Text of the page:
So many thousands of young men and women paid an awful price by giving their lives. More thousands have been paying the price ever since coming home, because the traumatic effects of serving in this war — and then being rejected by their own countrymen — have never come to an end for them.
A few years ago, while doing research for a book, I interviewed some men who served in the Vietnam War. Their stories were horrific and even now bring tears to my eyes just remembering. I obviously don’t have space here to recount all that was shared with me, but I’m impressed to share one story from a man who was held prisoner for years in some of the most brutal North Vietnamese prisons, including the “Hanoi Hilton.”
He related the details of how they were kept in isolation and tortured in prison camps (before being moved to the “Hanoi Hilton”), and how one of the worst experiences was being isolated in huts and having no way to communicate with the other prisoners also suffering isolation and torture. He explained that in one such prison, the prisoners gradually worked out a plan to grasp onto any tiny pieces of paper or cloth of any kind – a possible gum wrapper dropped by a guard, a scrap of envelop blown against the hut by the wind – a torn piece of cloth from a garment – whatever they could find that could be written on. Then because they had no ink, they would use their own blood to write with, using a twig to make the marks on the paper or cloth.
In order to get the blood to use as ink, they would cut their own bodies with whatever they could find that worked. He showed me how a few of the men who, for some unexplained reason, still had very small combs in their possession, swung their arms around and around to get the blood to flow into their fingers more forcefully, and then they would stab at the backs of their fingers with the teeth of those combs to get the blood to flow. He said it seemed that since the finger area has very little flesh, it didn’t take a deep would to get blood flowing from them. They then dipped the twig into their blood and wrote little notes to other prisoners and secretly passed them from man to man whenever they were moved about and got within close proximity to other prisoners.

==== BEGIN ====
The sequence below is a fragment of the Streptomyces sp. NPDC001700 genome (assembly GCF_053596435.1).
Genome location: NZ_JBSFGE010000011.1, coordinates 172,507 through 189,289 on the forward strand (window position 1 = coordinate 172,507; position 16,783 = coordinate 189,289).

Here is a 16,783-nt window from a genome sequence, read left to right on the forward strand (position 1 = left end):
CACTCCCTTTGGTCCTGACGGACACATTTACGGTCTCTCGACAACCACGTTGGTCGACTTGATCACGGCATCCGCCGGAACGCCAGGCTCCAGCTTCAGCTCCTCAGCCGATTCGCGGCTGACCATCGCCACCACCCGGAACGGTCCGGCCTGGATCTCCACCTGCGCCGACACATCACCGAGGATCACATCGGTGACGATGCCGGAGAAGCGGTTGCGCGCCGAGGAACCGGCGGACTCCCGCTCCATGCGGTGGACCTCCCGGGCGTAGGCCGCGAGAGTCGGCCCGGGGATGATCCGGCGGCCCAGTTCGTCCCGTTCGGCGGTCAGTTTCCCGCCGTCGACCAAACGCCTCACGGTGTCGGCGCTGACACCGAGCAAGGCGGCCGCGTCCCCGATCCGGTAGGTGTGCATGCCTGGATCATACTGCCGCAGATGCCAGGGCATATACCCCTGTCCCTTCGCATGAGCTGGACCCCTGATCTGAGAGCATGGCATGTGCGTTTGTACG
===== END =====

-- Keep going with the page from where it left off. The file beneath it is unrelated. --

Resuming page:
I’m not sure why this particular experience had such an impact on me, but it did. I think partly it was because of the terribly cruel treatment that accompanied it, but also because of the incredible resilience of the human spirit: Those men absolutely refused to surrender to the cruelty and give up the will to connect with other men of like spirit and try to encourage and comfort them. They made a way when there was no way because the human spirit is stronger than the demonic powers that try to suppress and destroy it.
So today, I just want to say to all those who served and sacrificed — and who are still trying to recover — we acknowledge you and thank you with our whole hearts. I wish we could do more to make it up to you.